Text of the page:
This may sound like a lot of work, but pets are worth our time, love, and devotion. They provide us with comfort and friendship, and it’s our responsibility as pet owners to do the same for them. It is important to note that there are some situations where keeping your pet with you may not be the best choice. If a storm causes damage to your surroundings, do you really want your pet rummaging through debris? In these situations, it might be safest to board your pet with the local veterinarian or send them safely to a relative. In the long run, the pet’s safety is the first priority.

Protecting pets during emergencies

Natural disasters, fires, evacuations—emergencies can happen for all sorts of reasons. If this spring has been any indication, natural disasters may be on the rise, as is apparent with the uptick in tornadoes. No matter the emergency situation, your pet may need additional love and care. Like any good emergency preparedness plan, the key to keeping your pets safe is to plan ahead.

Include pet supplies with your emergency kit - Emergency kits are good to have in your home. They might include batteries, a change of clothes, matches, candles, and water. If you have pets, it may also be a good idea to have items for them in your emergency pack, or to have an emergency pack specifically for them. Though it might seem silly as you’re putting it together, you’ll be so grateful to have it in the case of a true emergency.

Make sure they have identification - Your pet should always have identification in the form of a collar, name tag, and preferably, a microchip. That way, if your pet gets lost or separated from the family, they’ll be more likely to be reunited with you at a later point in time.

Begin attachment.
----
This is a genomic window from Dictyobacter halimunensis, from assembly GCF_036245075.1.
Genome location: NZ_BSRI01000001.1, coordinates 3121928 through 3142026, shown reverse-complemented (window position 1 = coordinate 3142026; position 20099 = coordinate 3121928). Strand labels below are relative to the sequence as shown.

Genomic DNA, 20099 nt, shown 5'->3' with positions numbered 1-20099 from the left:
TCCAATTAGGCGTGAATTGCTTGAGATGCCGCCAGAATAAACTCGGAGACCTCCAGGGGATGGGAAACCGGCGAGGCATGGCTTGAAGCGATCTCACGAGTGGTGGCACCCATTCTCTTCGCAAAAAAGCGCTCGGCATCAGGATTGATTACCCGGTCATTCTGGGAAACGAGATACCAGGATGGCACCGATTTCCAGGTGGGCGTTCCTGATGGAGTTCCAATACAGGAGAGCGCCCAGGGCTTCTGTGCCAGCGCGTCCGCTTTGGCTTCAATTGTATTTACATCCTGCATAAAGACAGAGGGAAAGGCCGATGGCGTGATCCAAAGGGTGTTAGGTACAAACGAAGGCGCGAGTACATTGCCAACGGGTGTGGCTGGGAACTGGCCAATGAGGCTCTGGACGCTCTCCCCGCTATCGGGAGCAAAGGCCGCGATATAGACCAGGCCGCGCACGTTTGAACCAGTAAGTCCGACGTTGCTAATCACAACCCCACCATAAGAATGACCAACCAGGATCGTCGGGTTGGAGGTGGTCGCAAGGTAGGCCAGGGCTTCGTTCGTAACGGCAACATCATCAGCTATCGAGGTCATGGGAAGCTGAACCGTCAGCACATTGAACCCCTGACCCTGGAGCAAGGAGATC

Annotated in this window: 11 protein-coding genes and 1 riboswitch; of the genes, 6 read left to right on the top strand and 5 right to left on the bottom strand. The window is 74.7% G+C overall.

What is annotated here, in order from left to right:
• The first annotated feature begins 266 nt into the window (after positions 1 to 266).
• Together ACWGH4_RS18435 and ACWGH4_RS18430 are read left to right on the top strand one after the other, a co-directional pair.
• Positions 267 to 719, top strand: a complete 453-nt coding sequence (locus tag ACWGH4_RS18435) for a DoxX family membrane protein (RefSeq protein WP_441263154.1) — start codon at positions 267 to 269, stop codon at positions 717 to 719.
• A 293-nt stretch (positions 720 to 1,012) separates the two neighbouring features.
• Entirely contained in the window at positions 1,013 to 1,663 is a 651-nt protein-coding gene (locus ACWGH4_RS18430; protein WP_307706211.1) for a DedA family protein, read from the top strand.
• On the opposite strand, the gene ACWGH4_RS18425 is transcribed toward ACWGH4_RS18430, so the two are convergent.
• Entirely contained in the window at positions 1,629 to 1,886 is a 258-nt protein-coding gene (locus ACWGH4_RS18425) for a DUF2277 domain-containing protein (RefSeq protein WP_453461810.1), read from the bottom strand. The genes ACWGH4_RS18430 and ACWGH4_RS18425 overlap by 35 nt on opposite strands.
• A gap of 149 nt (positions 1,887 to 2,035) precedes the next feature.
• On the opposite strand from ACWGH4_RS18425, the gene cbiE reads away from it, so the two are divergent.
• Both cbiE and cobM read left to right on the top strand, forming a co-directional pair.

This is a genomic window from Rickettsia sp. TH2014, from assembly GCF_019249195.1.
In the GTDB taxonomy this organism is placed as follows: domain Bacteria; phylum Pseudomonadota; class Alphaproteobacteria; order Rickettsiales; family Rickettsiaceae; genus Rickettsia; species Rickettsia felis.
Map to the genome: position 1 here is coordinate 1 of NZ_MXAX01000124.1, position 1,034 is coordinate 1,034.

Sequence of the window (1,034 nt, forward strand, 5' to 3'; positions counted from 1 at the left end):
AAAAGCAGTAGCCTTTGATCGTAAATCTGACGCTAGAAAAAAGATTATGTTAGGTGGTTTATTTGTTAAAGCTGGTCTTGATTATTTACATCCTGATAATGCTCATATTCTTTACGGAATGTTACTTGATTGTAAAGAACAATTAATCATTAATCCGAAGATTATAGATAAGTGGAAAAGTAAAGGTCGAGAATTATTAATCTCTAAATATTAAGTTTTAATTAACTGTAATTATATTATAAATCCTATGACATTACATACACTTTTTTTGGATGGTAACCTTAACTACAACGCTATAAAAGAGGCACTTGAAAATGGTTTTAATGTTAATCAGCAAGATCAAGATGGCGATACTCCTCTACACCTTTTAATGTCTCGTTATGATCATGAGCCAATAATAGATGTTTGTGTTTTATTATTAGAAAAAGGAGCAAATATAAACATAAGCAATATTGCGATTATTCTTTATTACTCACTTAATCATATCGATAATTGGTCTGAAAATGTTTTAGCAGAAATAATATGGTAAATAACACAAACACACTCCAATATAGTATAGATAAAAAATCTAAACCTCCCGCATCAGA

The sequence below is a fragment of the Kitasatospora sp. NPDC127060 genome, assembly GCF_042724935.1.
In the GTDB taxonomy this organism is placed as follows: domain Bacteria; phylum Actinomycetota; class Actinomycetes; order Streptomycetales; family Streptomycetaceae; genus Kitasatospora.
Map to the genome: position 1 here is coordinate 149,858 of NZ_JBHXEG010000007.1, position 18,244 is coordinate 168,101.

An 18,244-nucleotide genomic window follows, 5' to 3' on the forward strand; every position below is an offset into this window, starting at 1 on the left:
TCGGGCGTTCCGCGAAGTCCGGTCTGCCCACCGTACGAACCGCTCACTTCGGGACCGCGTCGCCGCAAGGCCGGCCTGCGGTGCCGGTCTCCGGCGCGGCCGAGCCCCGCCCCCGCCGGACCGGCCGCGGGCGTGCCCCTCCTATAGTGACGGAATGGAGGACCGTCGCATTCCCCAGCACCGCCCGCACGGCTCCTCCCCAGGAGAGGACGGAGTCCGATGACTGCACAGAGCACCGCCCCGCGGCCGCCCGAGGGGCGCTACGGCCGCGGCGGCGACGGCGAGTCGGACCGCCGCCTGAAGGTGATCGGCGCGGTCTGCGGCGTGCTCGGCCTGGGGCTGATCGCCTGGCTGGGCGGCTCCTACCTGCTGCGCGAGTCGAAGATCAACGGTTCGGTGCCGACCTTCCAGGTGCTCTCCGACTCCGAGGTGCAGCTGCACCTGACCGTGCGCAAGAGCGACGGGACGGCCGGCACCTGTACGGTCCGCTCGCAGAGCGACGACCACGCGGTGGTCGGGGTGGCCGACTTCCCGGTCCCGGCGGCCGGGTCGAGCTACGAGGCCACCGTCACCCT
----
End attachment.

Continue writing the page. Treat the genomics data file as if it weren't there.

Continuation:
Stay ahead of news and alerts - The more you know, the better prepared you can be, and the more quickly you can act. Make sure you have the news and alerts turned on so that you are in the know.

Stay calm - You probably already know that pets can pick up on distress from their owners. If you want your pet to stay calm in a natural disaster, you have to stay calm.

Protecting your pet in extreme weather

Sometimes our pets need protection, not only in emergencies or special circumstances, but in daily life. Extreme temperatures can be really hard on a pet that stays outdoors for the majority of the time. These pets will need special attention to stay healthy and safe.

In hot weather, animals will need access to fresh water to drink, shade, and if it’s an especially hot day, potentially access to air conditioning. Do not leave your pet unattended for long periods of time when temperatures are dangerously high. They can easily get dehydrated or too hot, suffer from heat-related illnesses, or even suffer from a full-blown heat stroke. If your pet does become overheated, call the vet immediately. As you wait for instructions, you can cool your pet down with cool water (but not cold), and move them to a cooler area.

In cold weather, animals need extra layers of protection, just like their human counterparts. If possible, move them inside. If they can’t be moved inside, make sure they have access to a bed and shelter. Protect them from the wind, and try to keep them dry.

Pets rely on us to keep them healthy and safe. If you have a pet, it’s crucial that you take pet care seriously. Protect them when they’re scared and when the weather is dangerous or extreme. Pets are family. Show them love and care, and they’ll continue to be your trusty companion for life.